With this in mind, as early as 1995 Laddie J had said (in Mercury Communications v Mercury Interactive ([1995] FSR 850) that "in my view there is a strong argument that a registration of a mark simply for ‘computer software’ will normally be too wide". Since then, the use of terms in trade mark specifications has continued to evolve. In 2012, the well-known IP TRANSLATOR case (Case C-307/10) indicated that trade mark specifications must be clear and precise enough to be interpreted based on the terms in the specification alone.

These arguments found favour with AG Tanchev, who heartily agreed on two grounds. First, he considered the public policy issues were strong: that use of broad terms like "computer software" to justify a monopoly right is contrary to public policy on grounds of its dissuasive effect on trade. But more than that, he pointed out the negative effect from cluttering the trade marks register as a whole.

In 2001 Mr Justice Jacob (later Lord Justice Jacob) famously noted the strong public interest in removing unused trade marks from the register, calling them "abandoned vessels in the shipping lanes of trade". How much more this applies to clutter that comes from using overly-broad specification terms, which undermines the system as a whole. AG Tanchev summed it up neatly and firmly: "[R]egister clutter imbalances the IP ‘bargain’ against the public interest".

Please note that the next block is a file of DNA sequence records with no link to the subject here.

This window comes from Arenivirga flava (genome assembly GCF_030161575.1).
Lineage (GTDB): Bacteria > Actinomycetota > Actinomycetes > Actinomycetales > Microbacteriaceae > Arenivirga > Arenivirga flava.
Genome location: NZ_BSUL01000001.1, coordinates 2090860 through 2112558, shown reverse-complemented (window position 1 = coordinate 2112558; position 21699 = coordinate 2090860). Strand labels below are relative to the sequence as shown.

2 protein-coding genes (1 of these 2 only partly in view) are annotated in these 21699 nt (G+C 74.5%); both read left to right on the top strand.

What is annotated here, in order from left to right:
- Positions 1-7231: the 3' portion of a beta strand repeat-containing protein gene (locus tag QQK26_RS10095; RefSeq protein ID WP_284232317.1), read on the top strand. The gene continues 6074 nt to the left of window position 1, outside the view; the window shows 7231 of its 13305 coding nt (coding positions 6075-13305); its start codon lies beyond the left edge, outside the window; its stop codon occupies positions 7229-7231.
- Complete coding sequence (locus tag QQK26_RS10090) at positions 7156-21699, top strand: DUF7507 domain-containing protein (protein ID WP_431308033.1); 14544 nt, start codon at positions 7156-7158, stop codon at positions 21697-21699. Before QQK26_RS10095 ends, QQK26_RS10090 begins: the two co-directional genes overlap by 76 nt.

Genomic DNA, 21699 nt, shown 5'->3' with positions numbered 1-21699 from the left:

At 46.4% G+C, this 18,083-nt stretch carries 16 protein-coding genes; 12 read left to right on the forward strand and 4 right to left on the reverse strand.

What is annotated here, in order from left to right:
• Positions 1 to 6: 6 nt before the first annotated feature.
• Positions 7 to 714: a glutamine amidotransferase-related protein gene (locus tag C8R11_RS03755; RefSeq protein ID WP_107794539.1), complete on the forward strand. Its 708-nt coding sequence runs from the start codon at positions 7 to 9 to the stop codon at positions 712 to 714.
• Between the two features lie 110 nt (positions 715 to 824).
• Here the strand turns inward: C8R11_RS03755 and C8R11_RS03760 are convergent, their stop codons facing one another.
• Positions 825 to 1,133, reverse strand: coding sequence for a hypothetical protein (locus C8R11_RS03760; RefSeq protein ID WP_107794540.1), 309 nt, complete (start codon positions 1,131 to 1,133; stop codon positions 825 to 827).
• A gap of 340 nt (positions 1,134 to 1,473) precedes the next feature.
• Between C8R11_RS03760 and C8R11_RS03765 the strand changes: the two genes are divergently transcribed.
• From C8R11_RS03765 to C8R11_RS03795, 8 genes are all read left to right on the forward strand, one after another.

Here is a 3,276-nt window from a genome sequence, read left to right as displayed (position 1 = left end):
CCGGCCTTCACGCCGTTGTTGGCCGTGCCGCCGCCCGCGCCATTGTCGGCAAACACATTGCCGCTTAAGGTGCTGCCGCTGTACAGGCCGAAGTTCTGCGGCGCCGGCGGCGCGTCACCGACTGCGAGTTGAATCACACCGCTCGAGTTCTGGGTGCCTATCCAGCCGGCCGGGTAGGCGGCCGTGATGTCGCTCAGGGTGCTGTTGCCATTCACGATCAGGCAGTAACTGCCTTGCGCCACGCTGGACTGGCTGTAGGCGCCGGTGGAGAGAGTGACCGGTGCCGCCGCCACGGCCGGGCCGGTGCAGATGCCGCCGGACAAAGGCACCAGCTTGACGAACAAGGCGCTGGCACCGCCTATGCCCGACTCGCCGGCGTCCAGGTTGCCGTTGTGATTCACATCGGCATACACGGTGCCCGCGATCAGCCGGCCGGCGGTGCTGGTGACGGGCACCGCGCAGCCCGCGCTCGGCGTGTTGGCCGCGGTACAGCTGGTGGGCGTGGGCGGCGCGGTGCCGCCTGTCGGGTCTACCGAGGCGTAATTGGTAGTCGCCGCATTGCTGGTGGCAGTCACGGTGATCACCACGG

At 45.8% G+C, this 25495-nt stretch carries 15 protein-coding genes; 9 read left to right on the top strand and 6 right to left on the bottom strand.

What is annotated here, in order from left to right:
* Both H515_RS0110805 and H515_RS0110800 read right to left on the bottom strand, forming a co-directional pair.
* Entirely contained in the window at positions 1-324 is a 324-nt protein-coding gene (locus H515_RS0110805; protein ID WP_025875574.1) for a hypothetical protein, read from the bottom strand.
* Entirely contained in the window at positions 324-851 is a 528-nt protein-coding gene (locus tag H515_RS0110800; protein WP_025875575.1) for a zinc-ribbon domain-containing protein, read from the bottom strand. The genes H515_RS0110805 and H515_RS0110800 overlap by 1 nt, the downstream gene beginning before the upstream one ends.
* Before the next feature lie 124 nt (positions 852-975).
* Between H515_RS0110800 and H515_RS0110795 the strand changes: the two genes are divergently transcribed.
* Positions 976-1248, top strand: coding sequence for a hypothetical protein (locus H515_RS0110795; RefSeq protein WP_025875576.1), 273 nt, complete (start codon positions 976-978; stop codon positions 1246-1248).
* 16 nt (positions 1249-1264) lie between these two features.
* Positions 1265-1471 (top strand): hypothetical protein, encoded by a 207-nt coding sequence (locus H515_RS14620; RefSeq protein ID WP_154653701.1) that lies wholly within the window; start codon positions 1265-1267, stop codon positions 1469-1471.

Long term effects

The longer term effects of this Opinion could be significant across the EU, in the Courts and at the registries. Effects may include some or all of the following:

• The term "computer software" (used on its own) is likely to become unacceptable at the EUIPO, and other national EU trade mark registries. The registries are likely to refuse the term or require it to be re-specified. They may develop their own practice, or may develop a harmonised practice based on the equivalent approach already used in the USA before the USPTO.

In the Courts, bad faith attacks will become more common, and more focussed.

• Validity attacks based on intention to use will also increase. Such attacks may require positive evidence of the applicant's commercial logic, assessed at the application filing date.

This involves an element of guesswork, not least because it is not at all certain that the CJEU will come to a ruling at all. This case being a reference from the United Kingdom, it is possible that Brexit may leave the CJEU disinclined, or even without jurisdiction, to come to a ruling. However, in the author's opinion it is very likely that a ruling will be given, in part due to the very significant nature of the case for the wider EU economy; and also because the Court has seen intervention from the governments of Finland, France, Hungary, Poland and Slovakia, who have also expressed their interest in the outcome.

In that light, and given the AG's forceful opinion, it seems likely that there will be an effect whatever the outcome.

This article first appeared on World Intellectual Property Review and can be viewed here